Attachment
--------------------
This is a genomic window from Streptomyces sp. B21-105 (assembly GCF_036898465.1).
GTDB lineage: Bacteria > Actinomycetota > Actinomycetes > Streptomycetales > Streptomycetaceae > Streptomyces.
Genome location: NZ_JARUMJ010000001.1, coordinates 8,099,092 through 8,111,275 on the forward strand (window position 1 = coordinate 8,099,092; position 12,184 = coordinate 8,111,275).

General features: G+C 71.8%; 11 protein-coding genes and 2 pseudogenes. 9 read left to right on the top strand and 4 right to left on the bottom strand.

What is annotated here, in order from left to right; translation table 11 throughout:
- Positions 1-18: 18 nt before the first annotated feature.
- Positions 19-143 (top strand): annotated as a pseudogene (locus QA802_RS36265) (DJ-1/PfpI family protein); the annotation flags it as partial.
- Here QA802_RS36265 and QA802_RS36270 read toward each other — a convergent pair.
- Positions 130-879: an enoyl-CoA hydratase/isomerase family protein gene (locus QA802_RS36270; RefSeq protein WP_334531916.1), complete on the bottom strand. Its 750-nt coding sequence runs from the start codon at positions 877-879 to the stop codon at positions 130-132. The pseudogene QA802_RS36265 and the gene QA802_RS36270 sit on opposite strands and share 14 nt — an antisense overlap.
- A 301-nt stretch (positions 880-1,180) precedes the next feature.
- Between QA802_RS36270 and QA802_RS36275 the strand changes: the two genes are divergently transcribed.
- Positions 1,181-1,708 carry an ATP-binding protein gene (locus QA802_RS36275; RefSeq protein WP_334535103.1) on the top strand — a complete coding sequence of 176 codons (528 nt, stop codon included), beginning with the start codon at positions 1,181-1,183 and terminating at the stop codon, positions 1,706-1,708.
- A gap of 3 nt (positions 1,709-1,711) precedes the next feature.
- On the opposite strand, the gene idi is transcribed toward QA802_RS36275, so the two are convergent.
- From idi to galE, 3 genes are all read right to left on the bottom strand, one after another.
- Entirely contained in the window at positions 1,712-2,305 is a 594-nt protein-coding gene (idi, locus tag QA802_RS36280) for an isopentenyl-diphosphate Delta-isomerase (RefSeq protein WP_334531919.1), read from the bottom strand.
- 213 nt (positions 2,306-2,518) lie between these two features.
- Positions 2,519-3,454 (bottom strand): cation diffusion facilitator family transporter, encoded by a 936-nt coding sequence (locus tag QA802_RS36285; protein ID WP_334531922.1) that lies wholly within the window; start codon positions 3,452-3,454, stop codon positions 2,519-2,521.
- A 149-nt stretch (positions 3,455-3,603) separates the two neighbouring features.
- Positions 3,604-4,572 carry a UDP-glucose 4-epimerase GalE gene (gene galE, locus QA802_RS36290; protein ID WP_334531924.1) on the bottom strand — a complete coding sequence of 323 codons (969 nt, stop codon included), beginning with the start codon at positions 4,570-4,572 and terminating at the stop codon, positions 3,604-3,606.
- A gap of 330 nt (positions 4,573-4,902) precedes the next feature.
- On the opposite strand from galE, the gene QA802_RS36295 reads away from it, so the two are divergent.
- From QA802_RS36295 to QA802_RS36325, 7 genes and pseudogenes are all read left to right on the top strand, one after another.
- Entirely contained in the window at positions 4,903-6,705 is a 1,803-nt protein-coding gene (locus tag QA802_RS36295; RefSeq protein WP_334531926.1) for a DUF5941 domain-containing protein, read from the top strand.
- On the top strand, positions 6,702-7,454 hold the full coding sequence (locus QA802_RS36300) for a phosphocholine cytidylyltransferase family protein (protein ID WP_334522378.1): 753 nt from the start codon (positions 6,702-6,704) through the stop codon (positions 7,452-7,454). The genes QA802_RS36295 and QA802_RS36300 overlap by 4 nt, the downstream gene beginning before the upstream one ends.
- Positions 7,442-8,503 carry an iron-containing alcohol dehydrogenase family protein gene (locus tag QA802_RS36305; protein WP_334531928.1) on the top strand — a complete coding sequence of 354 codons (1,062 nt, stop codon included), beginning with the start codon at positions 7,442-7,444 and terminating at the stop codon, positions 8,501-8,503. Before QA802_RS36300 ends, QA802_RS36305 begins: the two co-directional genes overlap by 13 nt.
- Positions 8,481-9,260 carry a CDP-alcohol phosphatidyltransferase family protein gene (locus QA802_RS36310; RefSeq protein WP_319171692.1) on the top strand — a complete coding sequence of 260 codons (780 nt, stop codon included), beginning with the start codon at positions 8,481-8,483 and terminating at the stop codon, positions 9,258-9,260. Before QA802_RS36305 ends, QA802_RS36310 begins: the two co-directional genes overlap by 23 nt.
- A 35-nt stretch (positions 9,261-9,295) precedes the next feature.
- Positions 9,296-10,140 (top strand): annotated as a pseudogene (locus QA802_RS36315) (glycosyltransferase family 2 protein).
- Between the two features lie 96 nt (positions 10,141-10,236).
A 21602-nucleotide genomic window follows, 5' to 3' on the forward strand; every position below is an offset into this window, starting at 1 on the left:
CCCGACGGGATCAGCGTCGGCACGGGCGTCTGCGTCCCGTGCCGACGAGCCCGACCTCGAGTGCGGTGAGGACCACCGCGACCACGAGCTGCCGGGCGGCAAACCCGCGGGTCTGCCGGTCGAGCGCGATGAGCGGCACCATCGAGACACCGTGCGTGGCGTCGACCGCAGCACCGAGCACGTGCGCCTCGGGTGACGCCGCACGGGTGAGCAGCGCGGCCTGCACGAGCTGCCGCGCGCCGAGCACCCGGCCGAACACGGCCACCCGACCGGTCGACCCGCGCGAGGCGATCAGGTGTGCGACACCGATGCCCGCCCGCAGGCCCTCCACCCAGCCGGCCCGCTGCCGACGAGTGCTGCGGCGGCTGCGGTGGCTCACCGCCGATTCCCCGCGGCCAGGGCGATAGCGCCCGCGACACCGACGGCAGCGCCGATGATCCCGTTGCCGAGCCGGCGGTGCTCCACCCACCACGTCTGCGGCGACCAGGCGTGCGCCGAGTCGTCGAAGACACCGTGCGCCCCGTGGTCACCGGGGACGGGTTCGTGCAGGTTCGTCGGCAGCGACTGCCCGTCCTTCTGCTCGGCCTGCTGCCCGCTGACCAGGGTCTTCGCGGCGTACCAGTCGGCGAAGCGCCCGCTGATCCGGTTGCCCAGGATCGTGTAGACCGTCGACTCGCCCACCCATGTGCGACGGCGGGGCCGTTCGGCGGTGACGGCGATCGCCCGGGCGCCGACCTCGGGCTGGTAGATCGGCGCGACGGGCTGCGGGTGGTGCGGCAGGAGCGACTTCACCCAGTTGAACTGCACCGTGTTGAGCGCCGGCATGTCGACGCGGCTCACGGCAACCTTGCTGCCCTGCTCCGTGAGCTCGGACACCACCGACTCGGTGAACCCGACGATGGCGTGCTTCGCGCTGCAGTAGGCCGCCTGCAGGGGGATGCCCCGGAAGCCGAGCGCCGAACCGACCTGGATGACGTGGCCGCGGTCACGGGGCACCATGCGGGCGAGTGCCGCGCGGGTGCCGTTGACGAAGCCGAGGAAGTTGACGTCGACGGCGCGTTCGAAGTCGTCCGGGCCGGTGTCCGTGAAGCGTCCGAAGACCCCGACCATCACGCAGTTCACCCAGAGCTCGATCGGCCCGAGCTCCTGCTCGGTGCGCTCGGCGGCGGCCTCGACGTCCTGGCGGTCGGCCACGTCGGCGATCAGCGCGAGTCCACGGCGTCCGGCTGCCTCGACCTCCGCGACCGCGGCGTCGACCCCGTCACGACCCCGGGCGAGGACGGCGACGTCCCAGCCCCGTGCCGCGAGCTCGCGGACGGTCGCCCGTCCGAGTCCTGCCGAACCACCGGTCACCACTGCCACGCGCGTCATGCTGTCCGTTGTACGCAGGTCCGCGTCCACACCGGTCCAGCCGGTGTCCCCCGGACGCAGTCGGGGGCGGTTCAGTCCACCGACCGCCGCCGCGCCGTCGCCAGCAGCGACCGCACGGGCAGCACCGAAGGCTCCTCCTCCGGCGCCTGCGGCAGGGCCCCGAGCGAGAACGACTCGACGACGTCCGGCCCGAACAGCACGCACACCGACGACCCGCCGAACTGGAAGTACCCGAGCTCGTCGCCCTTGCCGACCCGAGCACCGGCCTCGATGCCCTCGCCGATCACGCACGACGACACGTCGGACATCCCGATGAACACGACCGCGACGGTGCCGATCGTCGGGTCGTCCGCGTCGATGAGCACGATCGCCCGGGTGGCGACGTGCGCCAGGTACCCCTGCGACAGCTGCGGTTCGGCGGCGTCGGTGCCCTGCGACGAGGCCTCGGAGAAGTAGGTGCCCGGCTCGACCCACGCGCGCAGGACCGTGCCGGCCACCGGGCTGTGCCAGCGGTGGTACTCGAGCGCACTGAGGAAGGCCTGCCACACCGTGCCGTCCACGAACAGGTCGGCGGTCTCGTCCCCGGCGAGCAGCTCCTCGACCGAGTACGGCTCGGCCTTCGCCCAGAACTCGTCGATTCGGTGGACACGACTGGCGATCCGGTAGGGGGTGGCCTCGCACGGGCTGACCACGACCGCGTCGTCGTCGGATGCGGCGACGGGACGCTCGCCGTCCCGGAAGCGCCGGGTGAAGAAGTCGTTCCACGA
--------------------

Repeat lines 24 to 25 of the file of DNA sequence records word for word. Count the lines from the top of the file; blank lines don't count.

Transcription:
- Entirely contained in the window at positions 4,903-6,705 is a 1,803-nt protein-coding gene (locus tag QA802_RS36295; RefSeq protein WP_334531926.1) for a DUF5941 domain-containing protein, read from the top strand.
- On the top strand, positions 6,702-7,454 hold the full coding sequence (locus QA802_RS36300) for a phosphocholine cytidylyltransferase family protein (protein ID WP_334522378.1): 753 nt from the start codon (positions 6,702-6,704) through the stop codon (positions 7,452-7,454). The genes QA802_RS36295 and QA802_RS36300 overlap by 4 nt, the downstream gene beginning before the upstream one ends.